Daily Archives: August 18, 2019

ORBIT – A Journey Around Earth in Real Time

Seán Doran
Published on Feb 9, 2018

NASA / ESRSU / Sean Doran© / Unauthorized use prohibited Meditate on the beauty of our home. Orbit is a real time reconstruction of time lapse photography taken on board the International Space Station by NASA’s Earth Science & Remote Sensing Unit.

BBC – Discovery – 22 July 2019 – What next for the Moon?

The Moon rush is back on. And this time it’s a global race. The USA has promised boots on the lunar surface by 2024. But China already has a rover exploring the farside. India is on the point of sending one too. Europe and Russia are cooperating to deliver more robots. And that’s not to mention the private companies also getting into the competition. Roland Pease looks at the prospects and challenges for all the participants. (Image caption: Chinese lunar probe and rover lands on the far…


The View from Space – Earth’s Countries and Coastlines


Published on Dec 21, 2011

These high-res time-lapse sequences captured by astronauts aboard the International Space Station give us a beautiful and clear view of some well-known coastlines and countries around the world. Get a good look at England, France, Italy, Egypt, Algeria, Tunisia, Greece, the island of Crete, Taiwan, South Korea, Japan, the United States, Mexico, Ecuador, Peru, Chile, Argentina, Cuba, and more. We’ve attempted to show as many countries as we would, but inevitably we’ve left many out. Please write to the the astronaut photography office at NASA’s Johnson Space Center to request inclusion in this amazing series of sequences.

Megatsunami Scenario – La Palma Landslide

Naked Science

Published on Jun 21, 2017

Every other Wednesday we present a new video, so join us to see the truth laid bare… A slide from this mountain could kill millions of people in Europe and along Northern America’s eastern seaboard. Some eminent scientists warn that it’s purely a matter of time until it happens. This is the volcanic island of La Palma, 700 miles off the northwest coast of Africa. It’s a new-born baby island barely past its 4 millionth Birthday, created in the last stage of what geologists call the rock cycle. Clip taken from the Naked Science documentary “Landslides”.

Watch it here – http://youtu.be/ugxt_dq0FOg

Mega Tsunami could hit the US – La Palma

Published on Mar 14, 2011

A theory surrounding a landslide on a small African island could potentially cause a mega tsunami hurdling toward eastern United States. (From Discovery Channel’s “Assignment Discovery”)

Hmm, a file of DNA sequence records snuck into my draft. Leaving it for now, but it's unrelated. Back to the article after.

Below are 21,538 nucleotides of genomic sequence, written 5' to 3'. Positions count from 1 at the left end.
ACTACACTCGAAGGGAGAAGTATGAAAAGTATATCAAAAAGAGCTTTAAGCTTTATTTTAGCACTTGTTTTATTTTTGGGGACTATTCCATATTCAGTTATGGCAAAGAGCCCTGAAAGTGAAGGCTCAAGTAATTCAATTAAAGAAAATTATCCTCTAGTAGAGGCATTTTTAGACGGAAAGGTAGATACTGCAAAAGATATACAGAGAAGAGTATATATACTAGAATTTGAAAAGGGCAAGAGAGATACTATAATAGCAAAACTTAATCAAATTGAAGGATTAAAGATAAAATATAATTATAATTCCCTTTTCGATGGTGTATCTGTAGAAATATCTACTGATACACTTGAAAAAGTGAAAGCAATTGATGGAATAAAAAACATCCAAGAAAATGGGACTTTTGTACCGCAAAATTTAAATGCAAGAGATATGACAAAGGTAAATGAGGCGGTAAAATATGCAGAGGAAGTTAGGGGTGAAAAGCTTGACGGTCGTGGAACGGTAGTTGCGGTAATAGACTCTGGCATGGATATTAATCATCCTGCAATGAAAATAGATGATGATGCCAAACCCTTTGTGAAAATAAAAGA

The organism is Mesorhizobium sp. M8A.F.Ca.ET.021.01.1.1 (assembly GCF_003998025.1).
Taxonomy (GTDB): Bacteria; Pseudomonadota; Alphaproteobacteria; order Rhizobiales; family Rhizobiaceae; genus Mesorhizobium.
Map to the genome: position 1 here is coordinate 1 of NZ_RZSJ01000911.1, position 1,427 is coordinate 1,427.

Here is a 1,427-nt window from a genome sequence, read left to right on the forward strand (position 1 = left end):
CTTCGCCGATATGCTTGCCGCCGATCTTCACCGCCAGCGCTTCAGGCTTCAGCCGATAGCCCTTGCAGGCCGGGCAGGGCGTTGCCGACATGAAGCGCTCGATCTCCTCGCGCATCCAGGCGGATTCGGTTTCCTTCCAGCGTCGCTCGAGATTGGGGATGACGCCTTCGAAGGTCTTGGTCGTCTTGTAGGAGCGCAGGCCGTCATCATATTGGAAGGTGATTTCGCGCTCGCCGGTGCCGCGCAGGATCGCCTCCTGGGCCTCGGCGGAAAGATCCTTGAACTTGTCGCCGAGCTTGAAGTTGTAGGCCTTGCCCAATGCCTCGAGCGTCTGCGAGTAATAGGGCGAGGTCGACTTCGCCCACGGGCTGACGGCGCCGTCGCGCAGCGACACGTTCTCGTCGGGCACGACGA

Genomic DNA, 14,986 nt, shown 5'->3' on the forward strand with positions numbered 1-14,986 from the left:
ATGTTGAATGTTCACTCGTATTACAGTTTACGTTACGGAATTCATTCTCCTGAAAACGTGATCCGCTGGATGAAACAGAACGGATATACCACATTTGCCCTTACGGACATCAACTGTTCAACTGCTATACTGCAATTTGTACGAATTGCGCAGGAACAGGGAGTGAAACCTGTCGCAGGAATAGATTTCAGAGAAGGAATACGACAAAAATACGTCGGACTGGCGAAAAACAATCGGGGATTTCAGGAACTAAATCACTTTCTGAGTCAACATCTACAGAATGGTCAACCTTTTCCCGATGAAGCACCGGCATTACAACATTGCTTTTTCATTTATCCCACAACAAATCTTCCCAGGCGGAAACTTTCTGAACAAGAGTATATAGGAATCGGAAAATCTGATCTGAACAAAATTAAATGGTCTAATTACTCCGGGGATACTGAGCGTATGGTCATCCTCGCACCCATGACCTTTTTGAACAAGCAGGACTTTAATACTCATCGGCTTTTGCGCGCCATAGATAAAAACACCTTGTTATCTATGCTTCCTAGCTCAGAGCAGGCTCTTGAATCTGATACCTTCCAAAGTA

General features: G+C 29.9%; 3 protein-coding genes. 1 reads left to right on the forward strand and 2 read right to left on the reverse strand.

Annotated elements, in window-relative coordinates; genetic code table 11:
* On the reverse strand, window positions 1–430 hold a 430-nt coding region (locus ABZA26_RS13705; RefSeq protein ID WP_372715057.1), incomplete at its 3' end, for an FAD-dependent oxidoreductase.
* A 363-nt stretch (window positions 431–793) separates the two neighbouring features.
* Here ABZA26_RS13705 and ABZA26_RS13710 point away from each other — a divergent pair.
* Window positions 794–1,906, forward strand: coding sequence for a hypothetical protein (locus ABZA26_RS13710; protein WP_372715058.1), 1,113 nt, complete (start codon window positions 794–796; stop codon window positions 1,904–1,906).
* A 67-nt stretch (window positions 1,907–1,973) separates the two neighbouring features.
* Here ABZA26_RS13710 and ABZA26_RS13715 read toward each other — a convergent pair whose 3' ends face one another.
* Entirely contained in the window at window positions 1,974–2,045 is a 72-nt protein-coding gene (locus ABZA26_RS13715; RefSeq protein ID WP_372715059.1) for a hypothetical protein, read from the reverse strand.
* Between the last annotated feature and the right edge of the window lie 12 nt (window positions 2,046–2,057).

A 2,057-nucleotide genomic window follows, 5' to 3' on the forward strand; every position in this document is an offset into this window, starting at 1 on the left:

San Francisco high-rise is sinking and leaning

CBS This Morning

Published on Aug 4, 2016

Homeowners in a luxury San Francisco high rise are furious over their sinking investment. The 58-story Millennium Tower has reportedly sunk 16 inches since its completion in 2009. Carter Evans reports.

This Climate Pioneer Is Trying To Stop The Arctic From Melting | VICE on HBO


Published on Jan 18, 2018

Permafrost refers to frozen soil and water that covers nearly a quarter of the Northern Hemisphere. With climate change warming the Arctic at an alarming rate, the permafrost is beginning to thaw. While this phenomenon can wreak havoc on infrastructure and transportation in places like Northern Alaska and Siberia, the real danger is the release of carbon and methane gas. There are more greenhouse gases trapped in these deep layers of permafrost than all human fossil fuel emissions released since the industrial age. Due to permafrost thaw, that trapped carbon is starting to escape into the atmosphere, creating a warming feedback loop that will make climate change even worse, and cause the permafrost to thaw even faster. If this continues unchecked, scientists warn we could be on the verge of awakening ” the sleeping giant” of climate change. But some innovative climate pioneers are changing that. With the use of both cutting edge genetics, and an experiment that relies on geo-engineering, there is hope that the permafrost thaw can be slowed. VICE Correspondent, Ben Anderson, travels across the Arctic to see the devastating impact of thawing permafrost, and the astonishing solution that might keep it frozen.